Atlanta/ Fun & Entertainment
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Published on April 27, 2024
Georgia's 'Y'allywood' Aspires to Expand Film Industry Beyond Atlanta, Attracting Global Productions with Tax IncentivesSource: Unsplash/ Sam McGhee

Georgia, labeled as 'Y'allywood,' is on the brink of becoming an even larger hub for the film industry with plans to expand to new studios and attract more productions outside its capital, Atlanta. In a buzzing gathering at Eagle Rock Studios in Norcross, which drew a diverse crowd from Georgia lawmakers to film producers and creatives, the ambitions of the Southern state were put on full display. Randy Davidson, CEO of Georgia Entertainment, shared with WABE the strategy behind Atlanta's booming film sector, highlighting generous tax credits and a diversifying creative economy as the engine behind its success.

Caught in a renaissance of cultural creativity, Georgia's once lackluster entertainment sector is now a multi-billion dollar industry, according to Davidson. "What’s happened is we’ve gotten very lucky in the fact that that spending has now spun out into other disciplines of the creative economy, like music, gaming, art and fashion," he told WABE.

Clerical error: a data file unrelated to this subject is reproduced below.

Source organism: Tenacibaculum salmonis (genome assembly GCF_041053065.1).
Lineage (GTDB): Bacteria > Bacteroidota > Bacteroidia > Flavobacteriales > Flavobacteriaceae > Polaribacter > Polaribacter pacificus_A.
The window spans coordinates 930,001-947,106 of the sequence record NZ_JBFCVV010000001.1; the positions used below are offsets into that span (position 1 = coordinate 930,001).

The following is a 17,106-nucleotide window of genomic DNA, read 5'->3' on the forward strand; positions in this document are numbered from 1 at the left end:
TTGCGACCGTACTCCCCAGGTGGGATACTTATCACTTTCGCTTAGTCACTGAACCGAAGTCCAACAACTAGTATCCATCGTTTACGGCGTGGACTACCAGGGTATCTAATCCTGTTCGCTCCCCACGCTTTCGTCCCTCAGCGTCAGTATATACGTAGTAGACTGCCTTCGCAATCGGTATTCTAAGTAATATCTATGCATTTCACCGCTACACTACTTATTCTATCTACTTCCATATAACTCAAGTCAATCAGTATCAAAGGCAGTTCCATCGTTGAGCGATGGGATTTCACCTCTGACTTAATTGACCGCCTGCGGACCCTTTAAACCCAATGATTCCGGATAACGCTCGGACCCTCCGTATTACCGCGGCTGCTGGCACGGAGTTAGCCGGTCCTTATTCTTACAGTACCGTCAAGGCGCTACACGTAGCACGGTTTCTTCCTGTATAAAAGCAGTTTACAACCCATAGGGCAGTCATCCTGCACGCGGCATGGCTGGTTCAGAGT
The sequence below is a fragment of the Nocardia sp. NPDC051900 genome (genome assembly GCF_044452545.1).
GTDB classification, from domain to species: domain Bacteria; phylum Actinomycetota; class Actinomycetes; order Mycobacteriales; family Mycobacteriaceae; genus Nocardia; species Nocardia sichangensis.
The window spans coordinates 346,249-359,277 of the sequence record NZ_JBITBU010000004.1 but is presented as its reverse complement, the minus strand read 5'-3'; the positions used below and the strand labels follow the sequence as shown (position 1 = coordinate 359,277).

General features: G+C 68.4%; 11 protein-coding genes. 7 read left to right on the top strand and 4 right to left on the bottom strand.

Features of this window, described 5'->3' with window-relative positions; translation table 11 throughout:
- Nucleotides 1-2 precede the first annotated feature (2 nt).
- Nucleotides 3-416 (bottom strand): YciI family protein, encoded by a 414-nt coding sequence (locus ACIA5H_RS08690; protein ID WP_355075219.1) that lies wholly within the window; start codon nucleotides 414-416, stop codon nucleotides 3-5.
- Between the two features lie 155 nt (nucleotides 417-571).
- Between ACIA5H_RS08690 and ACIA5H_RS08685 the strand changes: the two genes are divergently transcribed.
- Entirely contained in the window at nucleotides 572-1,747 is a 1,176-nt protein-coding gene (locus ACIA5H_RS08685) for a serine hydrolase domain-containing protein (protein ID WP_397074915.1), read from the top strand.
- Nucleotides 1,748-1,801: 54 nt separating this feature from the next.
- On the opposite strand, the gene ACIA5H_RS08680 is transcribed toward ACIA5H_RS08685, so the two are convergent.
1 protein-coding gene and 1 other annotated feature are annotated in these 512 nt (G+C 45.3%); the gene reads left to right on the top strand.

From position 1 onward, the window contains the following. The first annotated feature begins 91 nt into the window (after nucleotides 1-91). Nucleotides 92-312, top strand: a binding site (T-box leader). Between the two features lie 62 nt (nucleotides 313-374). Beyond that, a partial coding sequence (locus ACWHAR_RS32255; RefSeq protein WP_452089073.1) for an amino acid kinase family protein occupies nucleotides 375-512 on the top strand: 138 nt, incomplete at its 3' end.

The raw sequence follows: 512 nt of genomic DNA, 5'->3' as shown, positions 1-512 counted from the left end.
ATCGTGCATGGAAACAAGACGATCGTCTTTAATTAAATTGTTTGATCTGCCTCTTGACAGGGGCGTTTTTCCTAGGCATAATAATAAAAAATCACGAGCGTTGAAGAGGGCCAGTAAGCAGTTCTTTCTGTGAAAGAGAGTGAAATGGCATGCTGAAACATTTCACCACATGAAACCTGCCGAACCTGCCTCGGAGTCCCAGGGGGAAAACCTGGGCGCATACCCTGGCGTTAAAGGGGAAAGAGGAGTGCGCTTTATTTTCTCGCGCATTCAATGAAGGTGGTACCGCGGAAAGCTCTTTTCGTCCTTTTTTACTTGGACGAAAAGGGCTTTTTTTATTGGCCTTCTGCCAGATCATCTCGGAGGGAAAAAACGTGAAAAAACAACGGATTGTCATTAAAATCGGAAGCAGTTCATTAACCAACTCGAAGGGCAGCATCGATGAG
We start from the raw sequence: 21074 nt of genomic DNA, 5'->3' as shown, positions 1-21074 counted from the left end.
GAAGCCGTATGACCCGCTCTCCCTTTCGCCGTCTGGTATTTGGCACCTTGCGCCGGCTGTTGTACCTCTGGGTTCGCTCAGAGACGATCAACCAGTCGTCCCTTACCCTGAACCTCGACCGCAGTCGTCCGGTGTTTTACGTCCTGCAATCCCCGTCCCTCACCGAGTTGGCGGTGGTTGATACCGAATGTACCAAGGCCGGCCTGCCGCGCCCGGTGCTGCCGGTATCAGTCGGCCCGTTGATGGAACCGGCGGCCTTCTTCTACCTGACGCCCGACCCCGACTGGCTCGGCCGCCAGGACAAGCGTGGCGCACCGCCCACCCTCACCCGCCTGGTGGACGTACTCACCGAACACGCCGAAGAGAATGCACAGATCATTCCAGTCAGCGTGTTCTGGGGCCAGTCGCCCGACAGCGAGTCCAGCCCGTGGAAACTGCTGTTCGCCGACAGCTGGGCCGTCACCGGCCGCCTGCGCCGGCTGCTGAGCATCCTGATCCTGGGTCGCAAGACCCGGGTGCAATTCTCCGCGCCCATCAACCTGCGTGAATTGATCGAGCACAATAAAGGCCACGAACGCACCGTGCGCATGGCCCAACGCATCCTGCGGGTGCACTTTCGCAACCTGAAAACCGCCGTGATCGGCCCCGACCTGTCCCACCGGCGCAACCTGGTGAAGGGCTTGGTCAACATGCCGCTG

Productions in the state can smile at up to a 30% tax credit for on-site spending and producing films, an incentive that has brought major names like Netflix's "Stranger Things" and Disney to Georgia's plate. According to the Georgia Film Office, there are currently 43 active movies and TV shows being produced in the state.

Yet, the film tax credit's effectiveness has been contended, with a study finding the state sees only a 19-cent return for every dollar in tax savings handed to companies. However, Nikki Merritt, State Senator for District 7, maintained her support for the tax incentives. While dining in Gwinnett County's thriving restaurants, Merritt said, "I am a strong advocate for our film industry as far as what we do in the state for tax credits. I think it’s great for revenue to the state," according to a WABE report. Despite the debate, Merritt and other leaders tout the idea that more studios and talent in Georgia will only continue to benefit the local economy.

Not content with just drawing the big names, Georgia has an eye on building a robust local talent ecosystem. Davidson emphasized the importance of nurturing homegrown creativity to ensure a sustainable future for the industry. "It’s very important to me that our kids have these jobs for the future," he went on, "were never encouraged to uncap our creativity because there were no jobs here." Georgia's cinematic ambitions will be taking them to the global stage at the Cannes Film Festival in May, as the state boasts several films with Georgia connections to be screened.